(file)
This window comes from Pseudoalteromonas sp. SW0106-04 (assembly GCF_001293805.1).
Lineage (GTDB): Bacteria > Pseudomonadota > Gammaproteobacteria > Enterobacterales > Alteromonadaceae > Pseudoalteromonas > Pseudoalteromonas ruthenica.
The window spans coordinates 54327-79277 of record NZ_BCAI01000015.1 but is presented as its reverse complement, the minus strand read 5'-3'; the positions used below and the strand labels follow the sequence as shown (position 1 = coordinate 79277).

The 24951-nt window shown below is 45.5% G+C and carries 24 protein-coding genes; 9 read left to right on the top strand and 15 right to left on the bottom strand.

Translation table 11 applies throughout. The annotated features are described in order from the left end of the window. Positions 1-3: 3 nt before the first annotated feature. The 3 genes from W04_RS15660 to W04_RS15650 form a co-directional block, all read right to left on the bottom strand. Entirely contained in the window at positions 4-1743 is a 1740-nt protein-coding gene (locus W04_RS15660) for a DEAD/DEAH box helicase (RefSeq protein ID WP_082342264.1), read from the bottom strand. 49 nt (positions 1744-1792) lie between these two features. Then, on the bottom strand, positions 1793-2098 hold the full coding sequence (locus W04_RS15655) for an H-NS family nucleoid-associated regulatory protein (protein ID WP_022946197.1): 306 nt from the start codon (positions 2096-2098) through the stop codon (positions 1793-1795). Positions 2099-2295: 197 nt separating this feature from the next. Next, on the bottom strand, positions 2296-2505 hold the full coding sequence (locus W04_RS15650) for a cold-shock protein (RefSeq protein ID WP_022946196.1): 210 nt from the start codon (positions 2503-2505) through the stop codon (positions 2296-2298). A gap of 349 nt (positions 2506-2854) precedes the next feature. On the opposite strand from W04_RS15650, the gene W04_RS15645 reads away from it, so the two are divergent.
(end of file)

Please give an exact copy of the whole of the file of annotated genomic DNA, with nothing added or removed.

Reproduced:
This window comes from Pseudoalteromonas sp. SW0106-04 (assembly GCF_001293805.1).
Lineage (GTDB): Bacteria > Pseudomonadota > Gammaproteobacteria > Enterobacterales > Alteromonadaceae > Pseudoalteromonas > Pseudoalteromonas ruthenica.
The window spans coordinates 54327-79277 of record NZ_BCAI01000015.1 but is presented as its reverse complement, the minus strand read 5'-3'; the positions used below and the strand labels follow the sequence as shown (position 1 = coordinate 79277).

The 24951-nt window shown below is 45.5% G+C and carries 24 protein-coding genes; 9 read left to right on the top strand and 15 right to left on the bottom strand.

Translation table 11 applies throughout. The annotated features are described in order from the left end of the window. Positions 1-3: 3 nt before the first annotated feature. The 3 genes from W04_RS15660 to W04_RS15650 form a co-directional block, all read right to left on the bottom strand. Entirely contained in the window at positions 4-1743 is a 1740-nt protein-coding gene (locus W04_RS15660) for a DEAD/DEAH box helicase (RefSeq protein ID WP_082342264.1), read from the bottom strand. 49 nt (positions 1744-1792) lie between these two features. Then, on the bottom strand, positions 1793-2098 hold the full coding sequence (locus W04_RS15655) for an H-NS family nucleoid-associated regulatory protein (protein ID WP_022946197.1): 306 nt from the start codon (positions 2096-2098) through the stop codon (positions 1793-1795). Positions 2099-2295: 197 nt separating this feature from the next. Next, on the bottom strand, positions 2296-2505 hold the full coding sequence (locus W04_RS15650) for a cold-shock protein (RefSeq protein ID WP_022946196.1): 210 nt from the start codon (positions 2503-2505) through the stop codon (positions 2296-2298). A gap of 349 nt (positions 2506-2854) precedes the next feature. On the opposite strand from W04_RS15650, the gene W04_RS15645 reads away from it, so the two are divergent.